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Publication numberUS3752270 A
Publication typeGrant
Publication dateAug 14, 1973
Filing dateDec 29, 1971
Priority dateDec 29, 1971
Publication numberUS 3752270 A, US 3752270A, US-A-3752270, US3752270 A, US3752270A
InventorsValdespino J
Original AssigneeValdespino J
Export CitationBiBTeX, EndNote, RefMan
External Links: USPTO, USPTO Assignment, Espacenet
Shock absorber structure including flexible bladder means
US 3752270 A
Abstract
A vehicle shock absorber for dampening spring oscillations on a vehicle having a pair of bladders located in a casing and separated by a dividing member. The shock absorber may be attached between the body of a vehicle and its wheel suspension, whereby movement of the wheel suspension will move the dividing member between the bladders against one or the other bladder forcing a fluid in the bladders to flow therebetween through a bladder connecting member. A valve allows the fluid to flow easier in one direction than the other, or the valve may be eliminated by the choice of bladder material and design whereby a shock absorber is provided which may be of tubular design without having the usual fluid seals.
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Description  (OCR text may contain errors)

United States Patent 1191 Valdespino 1 51 Aug. 14, 1973 SHOCK ABSORBER STRUCTURE INCLUDING FLEXIBLE BLADDER MEANS [76] Inventor: Joseph M. Valdespino, 5(123 Golf Club Parkway. Orlando, Fla. 32808 [22] Filed: Dec. 29, 1971 [21] Appl. N0.: 213,473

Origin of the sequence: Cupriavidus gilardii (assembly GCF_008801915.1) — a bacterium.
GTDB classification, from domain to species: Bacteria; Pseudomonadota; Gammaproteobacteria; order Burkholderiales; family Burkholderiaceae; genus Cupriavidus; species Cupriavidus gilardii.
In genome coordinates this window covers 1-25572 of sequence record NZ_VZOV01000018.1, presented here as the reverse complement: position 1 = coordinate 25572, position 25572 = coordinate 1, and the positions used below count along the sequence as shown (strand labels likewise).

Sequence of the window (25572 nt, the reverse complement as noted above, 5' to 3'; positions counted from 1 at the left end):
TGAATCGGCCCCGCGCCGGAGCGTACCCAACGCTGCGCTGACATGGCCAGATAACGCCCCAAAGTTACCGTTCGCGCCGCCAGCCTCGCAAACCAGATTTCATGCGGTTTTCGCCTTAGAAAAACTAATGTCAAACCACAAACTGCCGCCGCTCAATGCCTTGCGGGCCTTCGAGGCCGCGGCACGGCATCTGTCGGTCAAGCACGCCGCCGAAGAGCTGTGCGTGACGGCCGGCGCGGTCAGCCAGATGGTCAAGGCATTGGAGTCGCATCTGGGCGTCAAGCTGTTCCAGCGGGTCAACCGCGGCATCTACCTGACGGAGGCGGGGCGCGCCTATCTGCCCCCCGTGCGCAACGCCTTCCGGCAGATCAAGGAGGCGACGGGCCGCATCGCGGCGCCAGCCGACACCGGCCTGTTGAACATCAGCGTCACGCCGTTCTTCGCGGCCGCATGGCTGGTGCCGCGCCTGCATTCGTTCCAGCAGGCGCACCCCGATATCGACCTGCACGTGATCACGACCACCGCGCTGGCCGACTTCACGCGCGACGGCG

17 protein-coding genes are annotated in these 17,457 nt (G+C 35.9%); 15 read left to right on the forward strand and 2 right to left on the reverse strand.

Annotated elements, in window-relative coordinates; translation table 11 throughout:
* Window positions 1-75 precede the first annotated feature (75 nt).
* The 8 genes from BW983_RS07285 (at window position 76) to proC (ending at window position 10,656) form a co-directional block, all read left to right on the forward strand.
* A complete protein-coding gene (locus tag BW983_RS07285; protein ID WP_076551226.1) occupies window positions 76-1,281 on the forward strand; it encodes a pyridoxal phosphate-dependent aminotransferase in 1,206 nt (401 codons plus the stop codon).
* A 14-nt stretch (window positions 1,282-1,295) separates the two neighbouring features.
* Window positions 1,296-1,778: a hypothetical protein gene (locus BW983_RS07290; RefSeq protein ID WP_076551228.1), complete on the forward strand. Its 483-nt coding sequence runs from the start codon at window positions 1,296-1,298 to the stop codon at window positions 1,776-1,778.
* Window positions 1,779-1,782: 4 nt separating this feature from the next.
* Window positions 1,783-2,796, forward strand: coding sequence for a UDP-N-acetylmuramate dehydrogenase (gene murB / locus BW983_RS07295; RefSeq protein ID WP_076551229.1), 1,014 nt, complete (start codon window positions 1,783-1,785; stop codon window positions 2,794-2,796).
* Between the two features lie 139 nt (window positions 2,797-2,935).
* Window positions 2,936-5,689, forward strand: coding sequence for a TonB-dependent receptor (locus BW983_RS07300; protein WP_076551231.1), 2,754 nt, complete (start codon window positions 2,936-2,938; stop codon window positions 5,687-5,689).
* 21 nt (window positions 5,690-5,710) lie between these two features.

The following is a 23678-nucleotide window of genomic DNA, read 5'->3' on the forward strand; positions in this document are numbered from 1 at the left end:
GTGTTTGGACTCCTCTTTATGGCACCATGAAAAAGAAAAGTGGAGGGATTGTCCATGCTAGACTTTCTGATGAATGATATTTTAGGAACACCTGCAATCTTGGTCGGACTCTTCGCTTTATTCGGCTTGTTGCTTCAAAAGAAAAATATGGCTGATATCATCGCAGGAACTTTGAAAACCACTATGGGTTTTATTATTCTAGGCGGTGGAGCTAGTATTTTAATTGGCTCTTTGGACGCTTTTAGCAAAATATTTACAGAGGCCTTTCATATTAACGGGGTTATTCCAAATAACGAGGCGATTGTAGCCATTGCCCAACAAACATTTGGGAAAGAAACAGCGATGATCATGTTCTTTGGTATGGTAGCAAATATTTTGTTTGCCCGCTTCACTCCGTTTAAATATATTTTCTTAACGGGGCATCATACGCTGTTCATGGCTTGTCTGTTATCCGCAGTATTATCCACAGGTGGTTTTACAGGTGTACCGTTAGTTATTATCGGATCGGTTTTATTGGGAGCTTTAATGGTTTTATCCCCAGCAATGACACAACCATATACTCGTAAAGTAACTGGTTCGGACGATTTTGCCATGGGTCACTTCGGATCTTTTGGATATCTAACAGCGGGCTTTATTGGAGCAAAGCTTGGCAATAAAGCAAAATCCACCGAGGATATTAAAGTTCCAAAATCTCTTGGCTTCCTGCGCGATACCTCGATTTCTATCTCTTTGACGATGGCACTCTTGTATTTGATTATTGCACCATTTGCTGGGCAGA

[52] US. Cl 188/281, 188/298, 188/322 [51] Int. Cl F161 9/18 [58] Field of Search 188/281, 298, 313, 188/314, 315, 322; 267/64 [56] References Cited UNITED STATES PATENTS 2,317,028 4/1943 Chappell et al.... 188/298 X 1,519,451 12/1924 Harris 188/313 X 1,572,484 2/1926 Homar 188/313 2,943,711 7/1960 Rossman 188/322 3,013,816 12/1961 lsham 188/298 X Primary E.\'an1iner-George E. A. Halvosa AttorneyDuckworth & Hobby 5 7 ABSTRACT A vehicle shock absorber for dampening spring oscillations on a vehicle having a pair of bladders located in a casing and separated by a dividing member. The shock absorber may be attached between the body of a vehicle and its wheel suspension, whereby movement of the wheel suspension will move the dividing member between the bladders against one or the other bladder forcing a fluid in the bladders to flow therebetween through a bladder connecting member. A valve allows the fluid to flow easier in one direction than the other, or the valve may be eliminated by the choice of bladder material and design whereby a shock absorber is provided which may be of tubular design without having the usual fluid seals.

7 Claims, 9 Drawing Figures m/vs/v TOR.

Arrr's.

Patented Aug. 14, 1973 2 Sheets-Sheet 1 Joseph M Va/desp/no AM a Patented Aug. 14, 1973 2 Sheets-Sheet 3 INVENTOR. Joseph M. Va/desp/ho SHOCK ABSORBER STRUCTURE INCLUDING FLEXIBLE BLADDER MEANS BACKGROUND OF THE INVENTION The present invention relates to shock absorbers and especially to a shock absorber for dampening spring oscillations in the suspension system of vehicles while eliminating seals used to prevent the loss of a fluid in the shock absorber.